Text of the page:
Another issue would be the need to start to build the Successor SSBN’s in 2028. However I remain unconvinced that the life of the Vanguard Class SSBN’s cannot be significantly increased with a major life extension as opposed to the currently planned five year life extension. Ohio Class SSBN’s have operated much longer than the Vanguards and have in many respects endured a harder life. Moving the successor Submarine program back would allow us to continue building Astute’s after 2026.

The other option to increase the SSN force would be to extend the lives of the Trafalgar Class boats however my understanding of this is that the Trafalgar’s probably won’t last much longer even with a refit.

It would take a significant amount of time to increase the size of the RN’s SSN force but if we got into a position where the USA is chugging out two boats a year and the UK one boat a year then, we could likely comfortably out build the rest of the world combined and maintain a strong qualitative edge.


The Army is soon to drop to a force of around 82,000 men. Much of the Army’s heavier units are in the process of being removed or reduced. Equipment like Apache, Challenger 2 and AS90 are likely to be scaled back in numbers or removed completely. However much of that heavy equipment still exists and is perfectly good for the task. While I don’t for see a need for us to go back to the days of the BAOR with 155,000 soldiers taking the Army back above the 100,000 mark is certainly doable. Adding in a force of 30,000 reservists on top gives us a fairly credible force that could if required generate almost a Corps level force in Western Europe if required in an emergency.


If a government in 2015 recognised the increased threat level that has evolved since 2010 then it would be possible to substantially increase the UK’s military forces. The UK still retains the design and technical expertise to create world beating military platforms. We may lack some of the manufacturing capability but with creative use of the civilian sector much of this could be overcome.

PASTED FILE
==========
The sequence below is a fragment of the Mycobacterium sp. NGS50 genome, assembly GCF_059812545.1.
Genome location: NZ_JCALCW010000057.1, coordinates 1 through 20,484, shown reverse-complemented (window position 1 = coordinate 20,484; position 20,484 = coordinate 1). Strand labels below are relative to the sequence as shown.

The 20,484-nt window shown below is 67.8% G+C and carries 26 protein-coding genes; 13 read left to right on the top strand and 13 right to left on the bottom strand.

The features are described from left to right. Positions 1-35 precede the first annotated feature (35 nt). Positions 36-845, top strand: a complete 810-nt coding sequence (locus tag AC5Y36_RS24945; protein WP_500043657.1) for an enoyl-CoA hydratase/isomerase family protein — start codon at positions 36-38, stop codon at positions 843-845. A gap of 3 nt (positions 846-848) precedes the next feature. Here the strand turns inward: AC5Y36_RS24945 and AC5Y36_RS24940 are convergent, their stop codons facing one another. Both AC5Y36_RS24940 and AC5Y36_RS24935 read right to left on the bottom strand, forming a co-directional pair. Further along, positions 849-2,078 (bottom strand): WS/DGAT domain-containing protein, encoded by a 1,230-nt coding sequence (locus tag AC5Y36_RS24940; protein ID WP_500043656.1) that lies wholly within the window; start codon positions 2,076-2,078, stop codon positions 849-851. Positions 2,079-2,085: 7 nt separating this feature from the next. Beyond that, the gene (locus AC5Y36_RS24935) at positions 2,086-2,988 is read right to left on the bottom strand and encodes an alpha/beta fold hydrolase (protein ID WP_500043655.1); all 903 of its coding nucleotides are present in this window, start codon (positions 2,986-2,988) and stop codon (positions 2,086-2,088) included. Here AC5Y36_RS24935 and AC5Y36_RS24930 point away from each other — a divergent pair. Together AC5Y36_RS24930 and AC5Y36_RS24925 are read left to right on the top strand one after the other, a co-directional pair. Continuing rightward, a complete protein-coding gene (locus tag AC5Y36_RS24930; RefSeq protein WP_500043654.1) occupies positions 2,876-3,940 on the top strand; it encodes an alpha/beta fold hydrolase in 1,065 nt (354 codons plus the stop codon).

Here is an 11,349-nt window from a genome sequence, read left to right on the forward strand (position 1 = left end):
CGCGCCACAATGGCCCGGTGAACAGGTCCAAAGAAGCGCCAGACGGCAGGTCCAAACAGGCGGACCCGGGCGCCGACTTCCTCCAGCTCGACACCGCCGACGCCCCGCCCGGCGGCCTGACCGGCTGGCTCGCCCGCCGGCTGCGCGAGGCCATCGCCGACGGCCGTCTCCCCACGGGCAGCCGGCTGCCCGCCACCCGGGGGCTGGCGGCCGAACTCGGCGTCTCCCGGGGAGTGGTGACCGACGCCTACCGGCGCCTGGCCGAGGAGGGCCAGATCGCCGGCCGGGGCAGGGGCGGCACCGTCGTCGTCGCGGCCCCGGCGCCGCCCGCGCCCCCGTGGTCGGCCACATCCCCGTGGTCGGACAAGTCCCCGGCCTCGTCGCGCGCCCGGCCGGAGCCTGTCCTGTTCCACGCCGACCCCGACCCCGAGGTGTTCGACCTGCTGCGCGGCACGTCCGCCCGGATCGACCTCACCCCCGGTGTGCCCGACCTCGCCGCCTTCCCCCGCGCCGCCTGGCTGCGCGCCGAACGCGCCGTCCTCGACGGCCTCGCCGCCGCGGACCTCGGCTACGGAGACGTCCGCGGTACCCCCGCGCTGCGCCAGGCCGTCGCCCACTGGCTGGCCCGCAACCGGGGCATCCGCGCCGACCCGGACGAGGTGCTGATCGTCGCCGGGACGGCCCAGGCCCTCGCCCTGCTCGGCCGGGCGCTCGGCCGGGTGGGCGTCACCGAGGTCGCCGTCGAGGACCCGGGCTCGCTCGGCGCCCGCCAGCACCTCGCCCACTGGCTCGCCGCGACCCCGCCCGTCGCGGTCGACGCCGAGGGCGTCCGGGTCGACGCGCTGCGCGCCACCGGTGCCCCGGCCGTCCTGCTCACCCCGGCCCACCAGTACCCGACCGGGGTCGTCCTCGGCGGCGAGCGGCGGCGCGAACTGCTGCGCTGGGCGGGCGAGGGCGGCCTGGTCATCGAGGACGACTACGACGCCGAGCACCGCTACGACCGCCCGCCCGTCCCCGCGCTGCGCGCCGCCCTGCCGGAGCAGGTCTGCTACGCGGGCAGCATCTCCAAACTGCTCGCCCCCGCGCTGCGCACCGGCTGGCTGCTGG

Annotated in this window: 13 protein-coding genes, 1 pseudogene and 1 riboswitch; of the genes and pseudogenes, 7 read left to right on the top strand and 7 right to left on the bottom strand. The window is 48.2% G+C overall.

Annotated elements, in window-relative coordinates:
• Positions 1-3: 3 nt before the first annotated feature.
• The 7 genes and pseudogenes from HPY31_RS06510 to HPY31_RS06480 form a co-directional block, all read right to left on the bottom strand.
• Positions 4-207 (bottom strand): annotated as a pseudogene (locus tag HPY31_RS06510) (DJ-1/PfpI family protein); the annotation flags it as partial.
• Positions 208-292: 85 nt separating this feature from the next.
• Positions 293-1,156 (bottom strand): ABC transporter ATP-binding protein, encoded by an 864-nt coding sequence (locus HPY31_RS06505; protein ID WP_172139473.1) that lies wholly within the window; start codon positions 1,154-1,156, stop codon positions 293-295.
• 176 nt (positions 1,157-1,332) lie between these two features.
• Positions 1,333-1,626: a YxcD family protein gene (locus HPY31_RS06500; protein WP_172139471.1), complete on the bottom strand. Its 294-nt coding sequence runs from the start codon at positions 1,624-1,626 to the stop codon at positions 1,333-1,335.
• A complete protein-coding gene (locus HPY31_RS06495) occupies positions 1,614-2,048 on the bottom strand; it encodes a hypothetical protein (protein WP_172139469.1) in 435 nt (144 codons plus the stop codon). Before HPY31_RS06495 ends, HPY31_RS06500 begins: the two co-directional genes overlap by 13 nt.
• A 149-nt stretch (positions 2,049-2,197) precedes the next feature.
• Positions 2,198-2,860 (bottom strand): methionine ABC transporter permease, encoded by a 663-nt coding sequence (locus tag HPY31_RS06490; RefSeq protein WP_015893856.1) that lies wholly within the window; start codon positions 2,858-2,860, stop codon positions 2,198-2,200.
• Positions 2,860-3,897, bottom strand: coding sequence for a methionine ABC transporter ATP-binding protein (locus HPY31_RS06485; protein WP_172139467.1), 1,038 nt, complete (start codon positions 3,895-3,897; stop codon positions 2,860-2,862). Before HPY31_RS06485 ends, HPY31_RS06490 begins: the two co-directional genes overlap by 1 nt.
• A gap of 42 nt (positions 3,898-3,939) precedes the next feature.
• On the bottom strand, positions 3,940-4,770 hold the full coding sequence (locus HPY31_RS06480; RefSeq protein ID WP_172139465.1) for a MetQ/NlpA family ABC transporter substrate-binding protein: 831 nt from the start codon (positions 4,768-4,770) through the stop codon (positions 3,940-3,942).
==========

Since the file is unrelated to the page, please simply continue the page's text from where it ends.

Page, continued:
Fortunately our forces have retained a high degree of training and professionalism and it’s probably easier to increase the size of a small highly capable force than it is to bring a larger badly trained and equipped forced up to a higher standard.

Training and personnel numbers will be an issue but again it’s always possible to train new people and in many instances we may be able to fill some gaps with civilians or reservists.

This would not come cheap. For increases of this scale we would be looking at adding at least £10 billion a year to the defence budget. However even an increase of this magnitude would still only represent an increase of 1.5% on government spending.

With the growing list of threats faced by the UK and our allies it is perhaps time we start looking at our armed forces as something more than a capability to intervene in other people’s problems.  Our armed forces can and should be designed to protect our nation and our way of life.

When even the pacifist BBC is asking the question ‘have we gone too far with military cuts?’ perhaps it’s time the government woke up and realised that just because they assume we won’t be having any more wars  does not mean our enemies will be making the same assumption.